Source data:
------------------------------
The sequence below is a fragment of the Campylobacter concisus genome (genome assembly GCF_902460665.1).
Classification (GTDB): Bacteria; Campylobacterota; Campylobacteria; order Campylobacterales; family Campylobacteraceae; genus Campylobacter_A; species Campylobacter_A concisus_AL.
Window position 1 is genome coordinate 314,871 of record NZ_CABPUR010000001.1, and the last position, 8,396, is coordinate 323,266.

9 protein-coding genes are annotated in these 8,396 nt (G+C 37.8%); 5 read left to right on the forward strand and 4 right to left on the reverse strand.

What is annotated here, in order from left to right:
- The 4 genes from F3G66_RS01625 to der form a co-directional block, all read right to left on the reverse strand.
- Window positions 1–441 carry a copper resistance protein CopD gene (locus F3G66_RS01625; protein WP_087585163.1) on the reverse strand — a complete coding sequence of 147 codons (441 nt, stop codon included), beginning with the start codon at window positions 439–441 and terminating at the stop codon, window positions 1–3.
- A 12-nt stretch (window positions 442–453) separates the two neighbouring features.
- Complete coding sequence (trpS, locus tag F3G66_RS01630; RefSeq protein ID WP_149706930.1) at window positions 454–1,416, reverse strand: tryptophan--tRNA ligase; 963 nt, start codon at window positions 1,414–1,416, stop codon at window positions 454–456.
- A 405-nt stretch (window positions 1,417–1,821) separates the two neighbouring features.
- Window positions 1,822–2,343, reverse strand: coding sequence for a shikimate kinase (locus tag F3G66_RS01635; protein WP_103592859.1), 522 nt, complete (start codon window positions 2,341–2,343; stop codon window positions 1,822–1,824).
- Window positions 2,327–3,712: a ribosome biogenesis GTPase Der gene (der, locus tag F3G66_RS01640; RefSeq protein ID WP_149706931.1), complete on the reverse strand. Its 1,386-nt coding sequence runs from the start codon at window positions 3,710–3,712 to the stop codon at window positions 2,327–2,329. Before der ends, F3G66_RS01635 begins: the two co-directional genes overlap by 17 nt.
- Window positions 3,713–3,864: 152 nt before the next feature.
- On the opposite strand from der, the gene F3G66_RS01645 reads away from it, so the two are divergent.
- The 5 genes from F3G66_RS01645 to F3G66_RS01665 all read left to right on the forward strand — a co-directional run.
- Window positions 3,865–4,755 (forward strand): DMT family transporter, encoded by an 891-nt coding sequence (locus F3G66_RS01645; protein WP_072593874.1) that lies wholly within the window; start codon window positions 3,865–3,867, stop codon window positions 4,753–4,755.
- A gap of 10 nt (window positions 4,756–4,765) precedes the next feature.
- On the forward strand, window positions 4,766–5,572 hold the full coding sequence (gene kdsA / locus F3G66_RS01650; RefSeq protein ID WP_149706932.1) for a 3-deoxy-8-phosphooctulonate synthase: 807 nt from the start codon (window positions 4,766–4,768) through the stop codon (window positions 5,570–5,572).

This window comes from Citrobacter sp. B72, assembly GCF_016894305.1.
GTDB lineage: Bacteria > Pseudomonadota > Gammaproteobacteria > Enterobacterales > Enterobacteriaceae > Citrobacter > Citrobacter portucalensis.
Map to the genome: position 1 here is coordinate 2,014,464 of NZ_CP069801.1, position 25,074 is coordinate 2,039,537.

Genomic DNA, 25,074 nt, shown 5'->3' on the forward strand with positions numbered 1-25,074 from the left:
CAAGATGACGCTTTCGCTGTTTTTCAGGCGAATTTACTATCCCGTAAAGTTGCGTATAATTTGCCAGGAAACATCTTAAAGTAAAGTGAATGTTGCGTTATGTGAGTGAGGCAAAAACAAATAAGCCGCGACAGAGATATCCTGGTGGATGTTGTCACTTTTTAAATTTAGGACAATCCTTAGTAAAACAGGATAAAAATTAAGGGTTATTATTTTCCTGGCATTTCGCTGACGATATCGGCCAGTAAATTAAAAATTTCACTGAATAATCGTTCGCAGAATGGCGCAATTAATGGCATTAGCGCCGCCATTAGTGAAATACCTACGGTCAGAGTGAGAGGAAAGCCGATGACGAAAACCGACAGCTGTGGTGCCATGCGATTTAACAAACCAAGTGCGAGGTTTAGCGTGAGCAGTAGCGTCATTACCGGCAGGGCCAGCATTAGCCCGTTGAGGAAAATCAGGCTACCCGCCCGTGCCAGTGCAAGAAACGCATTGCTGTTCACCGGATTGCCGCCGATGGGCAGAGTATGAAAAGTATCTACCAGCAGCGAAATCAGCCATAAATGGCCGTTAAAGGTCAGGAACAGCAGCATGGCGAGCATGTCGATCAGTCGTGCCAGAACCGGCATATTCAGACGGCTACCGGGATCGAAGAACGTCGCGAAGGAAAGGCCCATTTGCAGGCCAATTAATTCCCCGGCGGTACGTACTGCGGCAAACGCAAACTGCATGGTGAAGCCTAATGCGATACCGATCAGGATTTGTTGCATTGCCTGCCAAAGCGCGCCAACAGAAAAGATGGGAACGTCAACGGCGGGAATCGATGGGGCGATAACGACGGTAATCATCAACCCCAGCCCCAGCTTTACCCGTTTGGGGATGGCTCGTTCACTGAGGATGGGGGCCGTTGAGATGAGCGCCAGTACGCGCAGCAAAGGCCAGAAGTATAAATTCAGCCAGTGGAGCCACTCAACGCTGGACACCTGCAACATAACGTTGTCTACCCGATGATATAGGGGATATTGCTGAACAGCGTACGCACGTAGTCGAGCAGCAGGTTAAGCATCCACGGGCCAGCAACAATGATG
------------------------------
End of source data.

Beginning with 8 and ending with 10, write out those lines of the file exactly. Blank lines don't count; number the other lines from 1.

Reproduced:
- A 12-nt stretch (window positions 442–453) separates the two neighbouring features.
- Complete coding sequence (trpS, locus tag F3G66_RS01630; RefSeq protein ID WP_149706930.1) at window positions 454–1,416, reverse strand: tryptophan--tRNA ligase; 963 nt, start codon at window positions 1,414–1,416, stop codon at window positions 454–456.
- A 405-nt stretch (window positions 1,417–1,821) separates the two neighbouring features.